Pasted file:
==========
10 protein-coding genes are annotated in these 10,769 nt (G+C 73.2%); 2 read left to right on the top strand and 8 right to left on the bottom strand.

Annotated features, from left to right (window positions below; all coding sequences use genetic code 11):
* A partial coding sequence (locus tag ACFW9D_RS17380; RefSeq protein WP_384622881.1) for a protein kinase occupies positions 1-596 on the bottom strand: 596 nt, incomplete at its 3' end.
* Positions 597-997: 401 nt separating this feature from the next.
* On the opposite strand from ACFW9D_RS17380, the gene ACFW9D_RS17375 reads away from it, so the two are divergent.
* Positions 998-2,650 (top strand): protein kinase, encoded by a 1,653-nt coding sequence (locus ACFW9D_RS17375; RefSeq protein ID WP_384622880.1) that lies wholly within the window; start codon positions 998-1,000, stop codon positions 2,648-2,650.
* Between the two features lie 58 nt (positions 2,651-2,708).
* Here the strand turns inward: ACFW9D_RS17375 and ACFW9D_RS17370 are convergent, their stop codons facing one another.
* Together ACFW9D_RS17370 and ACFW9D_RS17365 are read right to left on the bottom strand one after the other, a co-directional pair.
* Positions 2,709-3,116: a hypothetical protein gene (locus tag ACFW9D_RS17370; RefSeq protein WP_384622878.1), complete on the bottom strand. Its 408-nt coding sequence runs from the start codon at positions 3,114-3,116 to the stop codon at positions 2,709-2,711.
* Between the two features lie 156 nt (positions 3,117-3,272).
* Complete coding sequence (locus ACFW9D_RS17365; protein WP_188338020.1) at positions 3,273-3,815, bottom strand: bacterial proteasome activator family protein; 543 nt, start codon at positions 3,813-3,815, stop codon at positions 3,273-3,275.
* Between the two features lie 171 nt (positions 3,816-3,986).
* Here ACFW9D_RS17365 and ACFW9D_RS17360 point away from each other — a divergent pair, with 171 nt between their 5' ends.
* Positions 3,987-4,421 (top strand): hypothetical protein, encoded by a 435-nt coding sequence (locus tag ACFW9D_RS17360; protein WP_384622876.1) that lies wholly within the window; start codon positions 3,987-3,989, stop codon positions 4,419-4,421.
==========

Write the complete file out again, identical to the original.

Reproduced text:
10 protein-coding genes are annotated in these 10,769 nt (G+C 73.2%); 2 read left to right on the top strand and 8 right to left on the bottom strand.

Annotated features, from left to right (window positions below; all coding sequences use genetic code 11):
* A partial coding sequence (locus tag ACFW9D_RS17380; RefSeq protein WP_384622881.1) for a protein kinase occupies positions 1-596 on the bottom strand: 596 nt, incomplete at its 3' end.
* Positions 597-997: 401 nt separating this feature from the next.
* On the opposite strand from ACFW9D_RS17380, the gene ACFW9D_RS17375 reads away from it, so the two are divergent.
* Positions 998-2,650 (top strand): protein kinase, encoded by a 1,653-nt coding sequence (locus ACFW9D_RS17375; RefSeq protein ID WP_384622880.1) that lies wholly within the window; start codon positions 998-1,000, stop codon positions 2,648-2,650.
* Between the two features lie 58 nt (positions 2,651-2,708).
* Here the strand turns inward: ACFW9D_RS17375 and ACFW9D_RS17370 are convergent, their stop codons facing one another.
* Together ACFW9D_RS17370 and ACFW9D_RS17365 are read right to left on the bottom strand one after the other, a co-directional pair.
* Positions 2,709-3,116: a hypothetical protein gene (locus tag ACFW9D_RS17370; RefSeq protein WP_384622878.1), complete on the bottom strand. Its 408-nt coding sequence runs from the start codon at positions 3,114-3,116 to the stop codon at positions 2,709-2,711.
* Between the two features lie 156 nt (positions 3,117-3,272).
* Complete coding sequence (locus ACFW9D_RS17365; protein WP_188338020.1) at positions 3,273-3,815, bottom strand: bacterial proteasome activator family protein; 543 nt, start codon at positions 3,813-3,815, stop codon at positions 3,273-3,275.
* Between the two features lie 171 nt (positions 3,816-3,986).
* Here ACFW9D_RS17365 and ACFW9D_RS17360 point away from each other — a divergent pair, with 171 nt between their 5' ends.
* Positions 3,987-4,421 (top strand): hypothetical protein, encoded by a 435-nt coding sequence (locus tag ACFW9D_RS17360; protein WP_384622876.1) that lies wholly within the window; start codon positions 3,987-3,989, stop codon positions 4,419-4,421.